The Veive Viognier is a very nice wine. To this taster it is not an Old World wine. Its flavors are bright and fresh. There isn’t any minerality to distract from the grapes. The Tages and Velthune are inviting to pair with a nice steak. These young wines should only improve with age. And with any luck we will all be tasting these wines in the near future.

Here are the wines presented (click to see more):

  1. Phylika 2010
  2. Veive 2010
  3. Tages 2006
  4. Velthune 2006
  5. Profeta Merlot 2009

Here are the detailed wine notes:



Phylika 2010
Phylika implies affectionate, delightful, loveable, well inclined. A fragment of a black ceramic painted cup discovered on the acropolis of Populonia preserves a scrawl which reads the name of a slave of Greek origin. Phylika placed flowers, fruit and scents in the cup to offer the divinity to whom she was devoted.

Her name refers to Venus and to the sacred dedication carried out by the slaves in some aphrodisiac sanctuaries in the Mediterranean. Poggio Rosso has brought this mental image of her caressing her wine while young and fresh, seductive aromas of rich white, bright color and a taste intriguing and enjoyable.

Color: Straw Yellow with golden
Aroma: Citrus and apricot, with hints of herbs
Taste: Fresh entry, mineral notes, pleasantly fruity, full-bodied. Balanced final returns, mineral and aromatic.

Veive 2010
Veive, god of the Etruscan Pantheon, is pictured as a youth wearing a laurel wreath and holding arrows in his hands. A goat stands at his side, unaware, representing the instant that precedes the action, the dash with which the terrible god of Revenge would shoot his arrows. Poggio Rosso has chosen to give his name to its most unexpected wine, to issue a challenge with a white wine that redesigns the style of a territory and surprises with sudden sensations that strike you at the very first taste.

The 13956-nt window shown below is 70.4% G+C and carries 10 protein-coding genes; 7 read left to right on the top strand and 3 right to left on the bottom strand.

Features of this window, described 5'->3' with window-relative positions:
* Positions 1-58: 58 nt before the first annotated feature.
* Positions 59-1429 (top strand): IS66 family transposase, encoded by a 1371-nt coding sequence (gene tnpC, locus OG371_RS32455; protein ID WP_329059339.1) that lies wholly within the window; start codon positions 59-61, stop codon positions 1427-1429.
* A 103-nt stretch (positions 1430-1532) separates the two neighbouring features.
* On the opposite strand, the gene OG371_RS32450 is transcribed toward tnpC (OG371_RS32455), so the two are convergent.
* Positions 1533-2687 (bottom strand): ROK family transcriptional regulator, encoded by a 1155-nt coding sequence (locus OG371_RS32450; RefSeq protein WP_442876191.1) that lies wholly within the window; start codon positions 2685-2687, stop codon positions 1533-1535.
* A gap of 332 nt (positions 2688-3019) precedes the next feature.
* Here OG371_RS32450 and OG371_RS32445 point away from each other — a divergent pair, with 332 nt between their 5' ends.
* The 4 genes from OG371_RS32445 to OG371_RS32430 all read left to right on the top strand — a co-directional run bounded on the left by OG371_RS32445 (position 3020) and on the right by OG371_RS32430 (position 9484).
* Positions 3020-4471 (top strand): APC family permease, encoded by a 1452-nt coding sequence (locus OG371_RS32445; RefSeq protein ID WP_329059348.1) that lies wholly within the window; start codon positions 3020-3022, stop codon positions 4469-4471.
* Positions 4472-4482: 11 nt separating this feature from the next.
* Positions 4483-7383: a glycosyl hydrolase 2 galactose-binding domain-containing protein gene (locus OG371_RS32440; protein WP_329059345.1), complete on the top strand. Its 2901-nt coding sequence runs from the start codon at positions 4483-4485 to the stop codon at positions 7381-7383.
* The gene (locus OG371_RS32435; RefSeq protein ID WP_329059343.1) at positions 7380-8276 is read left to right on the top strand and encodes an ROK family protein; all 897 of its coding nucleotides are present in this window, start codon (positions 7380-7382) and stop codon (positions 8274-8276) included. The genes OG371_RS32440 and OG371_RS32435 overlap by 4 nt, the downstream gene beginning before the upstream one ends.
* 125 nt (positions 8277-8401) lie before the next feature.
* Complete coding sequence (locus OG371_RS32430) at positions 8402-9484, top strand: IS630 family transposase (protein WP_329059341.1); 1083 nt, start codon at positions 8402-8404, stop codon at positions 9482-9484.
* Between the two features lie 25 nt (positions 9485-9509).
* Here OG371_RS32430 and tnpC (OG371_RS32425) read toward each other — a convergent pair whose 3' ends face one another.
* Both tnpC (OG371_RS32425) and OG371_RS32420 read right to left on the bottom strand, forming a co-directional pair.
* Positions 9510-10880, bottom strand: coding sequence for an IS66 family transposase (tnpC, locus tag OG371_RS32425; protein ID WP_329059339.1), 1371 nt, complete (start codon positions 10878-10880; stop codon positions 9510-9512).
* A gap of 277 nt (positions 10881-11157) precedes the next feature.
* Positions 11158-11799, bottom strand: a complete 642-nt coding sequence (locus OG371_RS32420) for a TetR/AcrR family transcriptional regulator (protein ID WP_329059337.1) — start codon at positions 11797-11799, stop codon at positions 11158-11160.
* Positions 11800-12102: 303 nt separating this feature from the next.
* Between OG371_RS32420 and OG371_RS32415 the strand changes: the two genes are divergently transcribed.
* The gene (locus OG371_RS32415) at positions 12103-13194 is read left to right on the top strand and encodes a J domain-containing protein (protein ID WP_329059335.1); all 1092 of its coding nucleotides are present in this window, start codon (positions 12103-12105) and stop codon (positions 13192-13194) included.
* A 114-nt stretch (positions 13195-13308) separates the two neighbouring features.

Tages 2006
The young boy, son of Mother Earth, was the Etruscan divinity who synthesized in himself the purity of youth and the experience of the mature man. Born out of a drawn track on a plowed field, he lived long enough to teach the art of predicting the future to the Etruscans to create a harmony with nature and to understand the desires of the gods. Poggio Rosso has named its youngest wine in this way as it is able to express the specific qualities of its territorial origins in the most direct and harmonic way. This is a fresh tasting wine which seduces with its immediacy and the intensity of its flavors and by its rich and harmonic taste.

Color: full ruby red
Aroma: rich and intense, with flavors of red berries and hints of flowers and oak.
Fragrance: enfolding with sweet tannins, enjoys a long and clean finish.
Grapes: 50% Sangiovese, 50% Merlot


Velthune 2006
The multiform Velthune has an Etruscan origin and means the divinity representing the changes in seasons and the arrival of the maturation of the fruit. It was considered the supreme God on earth as it was capable of changing its shape and transform itself into anything. Poggio Rosso has decided to give this name to its most structured and complex wine, which manages to transform and enrich itself through the years and modify its flavors, which continue to evolve into pure and elegant qualities. It has a warm and enveloping nature yet remains sober and retains its classical style. Its qualities express the flavours and emotions offered by its territory.

Color: intense ruby red.
Aroma: rich and intense, with a hint of ripe fruits, immediately accompanied by stronger territorial flavors of aromatic herbs, liquorice root and oak.
Fragrance: a fresh start, enfolding body, mature and austere tannin texture with continuing nose-palate harmony.
Grapes: 100% Cabernet Sauvignon

Profeta Merlot 2009
Winery: Macchion dei Lupi